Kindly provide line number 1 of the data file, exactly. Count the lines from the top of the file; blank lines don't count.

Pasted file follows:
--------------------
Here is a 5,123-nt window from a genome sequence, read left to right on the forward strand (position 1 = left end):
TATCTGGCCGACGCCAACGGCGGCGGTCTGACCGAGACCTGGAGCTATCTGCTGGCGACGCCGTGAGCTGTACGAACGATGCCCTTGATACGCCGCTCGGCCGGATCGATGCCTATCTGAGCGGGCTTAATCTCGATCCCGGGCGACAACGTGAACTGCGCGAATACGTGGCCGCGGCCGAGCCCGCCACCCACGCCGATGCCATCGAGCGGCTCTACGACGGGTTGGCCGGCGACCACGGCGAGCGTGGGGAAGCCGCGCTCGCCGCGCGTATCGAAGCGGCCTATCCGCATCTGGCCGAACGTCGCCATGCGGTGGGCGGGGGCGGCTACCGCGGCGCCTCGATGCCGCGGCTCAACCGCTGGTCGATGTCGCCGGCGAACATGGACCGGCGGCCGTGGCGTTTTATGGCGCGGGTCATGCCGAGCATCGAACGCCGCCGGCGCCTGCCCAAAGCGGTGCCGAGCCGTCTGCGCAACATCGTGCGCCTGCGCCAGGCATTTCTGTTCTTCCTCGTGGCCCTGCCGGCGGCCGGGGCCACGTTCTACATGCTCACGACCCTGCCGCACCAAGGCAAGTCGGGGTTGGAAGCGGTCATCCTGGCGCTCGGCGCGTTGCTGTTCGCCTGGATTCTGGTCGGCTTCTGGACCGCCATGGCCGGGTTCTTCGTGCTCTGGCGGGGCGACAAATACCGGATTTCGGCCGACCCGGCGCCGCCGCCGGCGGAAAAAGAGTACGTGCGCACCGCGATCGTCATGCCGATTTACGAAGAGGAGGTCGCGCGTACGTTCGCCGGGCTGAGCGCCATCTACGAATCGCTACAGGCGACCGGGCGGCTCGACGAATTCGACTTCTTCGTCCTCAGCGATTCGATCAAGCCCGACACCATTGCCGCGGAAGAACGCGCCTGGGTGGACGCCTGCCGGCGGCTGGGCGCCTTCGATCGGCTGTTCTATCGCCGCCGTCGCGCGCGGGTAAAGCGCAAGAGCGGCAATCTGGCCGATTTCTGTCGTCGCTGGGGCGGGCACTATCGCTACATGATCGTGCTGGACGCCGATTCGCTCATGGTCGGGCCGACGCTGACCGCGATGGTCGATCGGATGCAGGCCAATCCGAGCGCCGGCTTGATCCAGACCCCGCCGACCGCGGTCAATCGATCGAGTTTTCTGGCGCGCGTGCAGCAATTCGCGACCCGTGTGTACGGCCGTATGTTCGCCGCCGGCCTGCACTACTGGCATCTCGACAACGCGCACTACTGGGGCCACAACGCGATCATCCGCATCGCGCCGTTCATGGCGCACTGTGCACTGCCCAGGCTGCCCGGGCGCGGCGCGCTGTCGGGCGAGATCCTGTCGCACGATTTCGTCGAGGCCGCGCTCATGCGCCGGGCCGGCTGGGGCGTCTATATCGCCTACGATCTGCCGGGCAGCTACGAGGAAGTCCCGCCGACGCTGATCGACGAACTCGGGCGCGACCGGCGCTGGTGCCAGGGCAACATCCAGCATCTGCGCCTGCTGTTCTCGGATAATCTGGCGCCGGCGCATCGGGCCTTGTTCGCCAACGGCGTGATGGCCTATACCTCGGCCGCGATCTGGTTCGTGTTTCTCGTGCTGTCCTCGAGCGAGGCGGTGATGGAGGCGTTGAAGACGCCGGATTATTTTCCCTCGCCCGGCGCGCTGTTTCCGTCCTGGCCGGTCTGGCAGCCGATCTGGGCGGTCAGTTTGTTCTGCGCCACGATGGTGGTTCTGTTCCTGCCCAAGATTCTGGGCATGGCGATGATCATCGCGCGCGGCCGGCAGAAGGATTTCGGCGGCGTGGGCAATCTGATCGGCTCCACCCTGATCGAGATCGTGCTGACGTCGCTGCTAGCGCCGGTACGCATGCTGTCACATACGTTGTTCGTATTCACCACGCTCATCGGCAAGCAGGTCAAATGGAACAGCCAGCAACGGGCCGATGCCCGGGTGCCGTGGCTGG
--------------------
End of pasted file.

Here is a 5,123-nt window from a genome sequence, read left to right on the forward strand (position 1 = left end):